When COVID-19 restrictions in March forced the cancellation of San Francisco Ballet’s spring performances and kept its typically physically close dancers apart, the pandemic threw the company off balance like no other challenge it has faced in its 87-year history. But the company and its dancers have adapted in nine months to remain very much on their feet, newly creative, and exploring additional opportunities on the brink of 2021.
The troupe is closing 2020 with an online presentation of “Nutcracker,” its traditional holiday offering, paired with a tour of the Opera House, streaming through Dec. 31. It’s also presenting a virtual season starting Jan. 21 that includes films of classic favorites (captured from the archives) and three world premieres: a work by SFB soloist Myles Thatcher; Danielle Rowe’s first main-stage production for the company, and Cathy Marston’s “Mrs. Robinson,” her choreographic take on the memorable temptress from “The Graduate.”
Nonetheless, the pandemic’s impact on the company’s artistic direction has gone beyond switching to an online-only format and rescheduling canceled spring productions such as “Jewels” and “Romeo & Juliet” to the 2021 season.
“There are some ballets that we would have loved to have filmed for this season, but couldn’t because we were not allowed to have that many people together on site at once,” says Helgi Tomasson, artistic director and chief choreographer, who adds that the premieres by Rowe and Thatcher have been scaled down. “Both had to adapt their previous visions around the restrictions in place,” he says.
Some productions have been postponed, including a new work by New York-based Mark Morris, who prefers to choreograph in the studio, and “The Seasons” by Alexei Ratmansky. Tomasson says, “It would have been a company premiere and had been taught to the company, [but it] has such a big cast that it was impossible. … We simply cannot do, are not allowed to do, ballets with large casts.”
Despite scheduling and production disruptions, the company continues to place priority on groundbreaking programming it is known for — on Christmas Eve 1944, it was the first dance group to stage a complete production of “Nutcracker” in the U.S., for example — during the virtual season.
“When Helgi Tomasson and I discussed pivoting to a virtual season, we wanted to make sure it reflected the uniqueness of San Francisco Ballet,” says executive director Kelly Tweeddale. “We are rooted both in classicism and in creating new work.
“We also wanted to push ourselves in not only doing what seemed possible, but rather pull off what at the time seemed impossible — basically creating work that would last beyond a short social media post, something more expansive than a two-dimensional Zoom room. Helgi moved forward with three commissions and then curated works from our archive that represented the broad perspective of the company.”
To develop audiences for the future, the company is also emulating the Churchillian objective of seeking opportunity in the midst of crisis by banking on the combination of innovative productions and the wider exposure an online format provides.
“We are mastering new ways of working by telling our stories and showing the art form through film,” Tweeddale says. “Our expectation is that through the virtual platform and the ability to watch on demand, we will remove barriers to a larger audience, including price, geography and flexibility of schedule.”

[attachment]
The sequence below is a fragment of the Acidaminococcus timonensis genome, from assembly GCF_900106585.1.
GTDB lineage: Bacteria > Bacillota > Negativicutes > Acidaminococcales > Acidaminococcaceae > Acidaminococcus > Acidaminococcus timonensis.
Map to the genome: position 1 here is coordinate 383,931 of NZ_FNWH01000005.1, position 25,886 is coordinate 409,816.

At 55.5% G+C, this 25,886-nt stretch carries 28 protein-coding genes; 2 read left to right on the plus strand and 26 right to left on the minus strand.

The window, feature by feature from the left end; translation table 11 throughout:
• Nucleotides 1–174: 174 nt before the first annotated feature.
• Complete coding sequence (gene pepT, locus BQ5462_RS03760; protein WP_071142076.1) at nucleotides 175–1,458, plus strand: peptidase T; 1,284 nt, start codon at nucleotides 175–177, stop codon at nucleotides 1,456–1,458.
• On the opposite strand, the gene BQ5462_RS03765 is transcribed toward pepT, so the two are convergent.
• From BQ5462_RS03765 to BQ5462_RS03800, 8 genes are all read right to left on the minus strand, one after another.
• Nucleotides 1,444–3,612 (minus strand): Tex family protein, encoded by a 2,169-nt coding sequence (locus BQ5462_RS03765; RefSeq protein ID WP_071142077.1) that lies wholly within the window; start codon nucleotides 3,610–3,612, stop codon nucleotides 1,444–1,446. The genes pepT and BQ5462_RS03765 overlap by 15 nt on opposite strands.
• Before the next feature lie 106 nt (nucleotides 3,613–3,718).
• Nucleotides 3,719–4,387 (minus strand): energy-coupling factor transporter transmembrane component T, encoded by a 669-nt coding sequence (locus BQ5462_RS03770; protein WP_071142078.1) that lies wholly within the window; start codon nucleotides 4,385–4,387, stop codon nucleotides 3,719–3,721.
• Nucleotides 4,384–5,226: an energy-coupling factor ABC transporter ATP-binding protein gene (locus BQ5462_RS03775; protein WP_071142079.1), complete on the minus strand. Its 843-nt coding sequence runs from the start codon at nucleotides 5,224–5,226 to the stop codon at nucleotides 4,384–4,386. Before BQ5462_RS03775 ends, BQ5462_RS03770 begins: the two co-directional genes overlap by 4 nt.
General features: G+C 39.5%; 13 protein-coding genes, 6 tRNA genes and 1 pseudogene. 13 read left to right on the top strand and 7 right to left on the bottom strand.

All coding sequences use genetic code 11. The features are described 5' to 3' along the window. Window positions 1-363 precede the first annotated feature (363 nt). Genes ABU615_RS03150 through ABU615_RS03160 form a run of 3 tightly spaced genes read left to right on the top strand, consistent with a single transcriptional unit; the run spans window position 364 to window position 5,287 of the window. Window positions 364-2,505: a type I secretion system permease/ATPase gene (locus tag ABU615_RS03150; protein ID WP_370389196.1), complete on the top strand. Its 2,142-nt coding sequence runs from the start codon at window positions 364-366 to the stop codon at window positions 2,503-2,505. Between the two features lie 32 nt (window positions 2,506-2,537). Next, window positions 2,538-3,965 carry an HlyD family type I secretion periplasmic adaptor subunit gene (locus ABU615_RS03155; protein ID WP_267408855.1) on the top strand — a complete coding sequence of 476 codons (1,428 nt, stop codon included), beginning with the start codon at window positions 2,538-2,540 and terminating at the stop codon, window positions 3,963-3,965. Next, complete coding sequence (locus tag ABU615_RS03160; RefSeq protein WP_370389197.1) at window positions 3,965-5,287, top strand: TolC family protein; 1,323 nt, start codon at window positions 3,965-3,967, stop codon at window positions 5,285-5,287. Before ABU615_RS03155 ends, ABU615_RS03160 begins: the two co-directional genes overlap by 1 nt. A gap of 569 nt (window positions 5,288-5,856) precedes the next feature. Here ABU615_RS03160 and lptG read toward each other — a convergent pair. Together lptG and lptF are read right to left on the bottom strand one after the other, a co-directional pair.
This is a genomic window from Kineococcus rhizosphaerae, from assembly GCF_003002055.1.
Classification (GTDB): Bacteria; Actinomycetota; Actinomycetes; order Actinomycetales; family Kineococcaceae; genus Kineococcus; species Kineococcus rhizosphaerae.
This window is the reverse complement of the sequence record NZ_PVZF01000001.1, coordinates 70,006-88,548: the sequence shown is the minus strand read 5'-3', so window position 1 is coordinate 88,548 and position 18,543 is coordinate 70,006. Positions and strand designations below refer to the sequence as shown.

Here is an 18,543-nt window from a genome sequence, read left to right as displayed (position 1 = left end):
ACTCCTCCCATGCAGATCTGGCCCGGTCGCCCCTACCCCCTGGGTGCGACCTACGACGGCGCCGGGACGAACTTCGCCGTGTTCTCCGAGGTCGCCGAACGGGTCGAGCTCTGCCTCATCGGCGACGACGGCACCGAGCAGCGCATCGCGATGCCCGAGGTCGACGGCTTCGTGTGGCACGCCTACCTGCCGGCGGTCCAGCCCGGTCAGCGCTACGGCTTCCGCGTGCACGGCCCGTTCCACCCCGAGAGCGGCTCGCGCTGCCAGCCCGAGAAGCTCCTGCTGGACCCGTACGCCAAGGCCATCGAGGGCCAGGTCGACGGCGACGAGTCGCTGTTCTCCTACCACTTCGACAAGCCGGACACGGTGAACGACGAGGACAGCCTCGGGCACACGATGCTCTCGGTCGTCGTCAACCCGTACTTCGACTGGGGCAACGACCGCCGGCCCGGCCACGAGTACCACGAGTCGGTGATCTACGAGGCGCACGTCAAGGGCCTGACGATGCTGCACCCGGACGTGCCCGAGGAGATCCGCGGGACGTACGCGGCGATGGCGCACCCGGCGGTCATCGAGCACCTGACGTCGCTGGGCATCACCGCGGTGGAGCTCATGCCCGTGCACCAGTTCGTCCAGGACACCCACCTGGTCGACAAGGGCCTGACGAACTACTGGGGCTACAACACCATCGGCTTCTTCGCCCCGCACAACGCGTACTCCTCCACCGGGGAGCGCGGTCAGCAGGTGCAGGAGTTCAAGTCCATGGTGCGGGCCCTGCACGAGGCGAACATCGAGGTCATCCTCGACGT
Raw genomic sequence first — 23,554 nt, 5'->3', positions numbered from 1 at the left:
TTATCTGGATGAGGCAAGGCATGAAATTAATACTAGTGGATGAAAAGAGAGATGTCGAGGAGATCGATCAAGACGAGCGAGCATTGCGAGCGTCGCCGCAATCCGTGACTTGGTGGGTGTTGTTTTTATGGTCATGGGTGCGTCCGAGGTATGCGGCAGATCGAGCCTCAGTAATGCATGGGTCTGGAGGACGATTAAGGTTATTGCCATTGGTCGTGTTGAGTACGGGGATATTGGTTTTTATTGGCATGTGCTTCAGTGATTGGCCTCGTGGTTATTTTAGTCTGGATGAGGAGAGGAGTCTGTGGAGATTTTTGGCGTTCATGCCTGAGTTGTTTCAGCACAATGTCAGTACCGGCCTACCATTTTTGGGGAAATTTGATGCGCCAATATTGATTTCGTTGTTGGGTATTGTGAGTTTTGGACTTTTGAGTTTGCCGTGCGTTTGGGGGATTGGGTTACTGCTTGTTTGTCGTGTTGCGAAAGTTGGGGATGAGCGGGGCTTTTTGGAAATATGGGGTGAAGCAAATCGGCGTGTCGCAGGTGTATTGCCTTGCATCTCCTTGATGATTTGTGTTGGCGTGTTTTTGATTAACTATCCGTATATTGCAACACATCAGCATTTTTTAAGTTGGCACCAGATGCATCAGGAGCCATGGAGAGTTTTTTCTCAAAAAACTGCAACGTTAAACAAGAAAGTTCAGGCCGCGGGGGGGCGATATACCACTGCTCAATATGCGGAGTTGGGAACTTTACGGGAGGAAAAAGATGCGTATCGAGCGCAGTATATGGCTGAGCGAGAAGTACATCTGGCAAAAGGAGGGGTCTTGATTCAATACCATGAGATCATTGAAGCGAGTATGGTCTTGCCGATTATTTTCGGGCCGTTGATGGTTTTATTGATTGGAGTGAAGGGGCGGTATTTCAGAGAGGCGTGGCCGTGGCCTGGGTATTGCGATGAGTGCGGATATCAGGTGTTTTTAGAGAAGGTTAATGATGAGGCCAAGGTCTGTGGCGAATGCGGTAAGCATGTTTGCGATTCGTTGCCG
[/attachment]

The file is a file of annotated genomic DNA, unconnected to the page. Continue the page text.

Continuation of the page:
But steps toward the creativity and success of the virtual season have not been easy, particularly for the dancers. After the springtime cancellations, dance classes were held virtually — not exactly the optimum setting for a genre that relies on up-close-and-personal interaction.
“When the stay- at-home order was put into place I continued taking ballet classes in my living room, and initially this was very exciting,” says principal dancer Tiit Helimets. “It was nice to meet daily — virtually, of course — with our entire company and figure out this new normal together. But as the months progressed, the act of being physical and active became increasingly more difficult. Suddenly there was no goal to work toward.”
Rehearsals didn’t resume at the company’s studio until September, with dancers wearing masks, divided into pods and tested for COVID-19 three times a week. Still, the return to close contact raised concerns.
“I must say it was very stressful to be in the same room with the rest of the dancers in my pod,” Helimets says. “Every time I was around other dancers, I experienced an extremely heightened sense of self and awareness of others. The danger was when we started to get used to one another, when the vigorous testing gave us confidence that we were not infecting one another. We often got reminders from the staff to keep distance, and that testing does not mean we can now all loosen up and give each other high fives.”
As Helimets adds, working and dancing in masks is incredibly hard.
“Initially, I was hyperventilating after every exercise and my instinct was to want to rip the mask off so I could breathe,” he says “This has definitely gotten better as the weeks have progressed, but it is still not easy.’
The performers had to make due with resources they had at home to maintain their dancing shape during the period before they could return to the studio.
“Dancing from home is survival and you can maintain some form of dancing shape, but for the most part it is a huge blow to one’s technique,” Helimets says. “I cannot say I had an effective solution for how to keep myself in a good dancing shape. … To do so it always meant I had to leave my house to go somewhere, and that meant potential exposure to infection, so I did what I could to stay at home and not interact with people outside my household in person.
“That being said, my Zoom schedule was pretty active. Multiple meetings a day kept me busy and my mind off the pandemic.”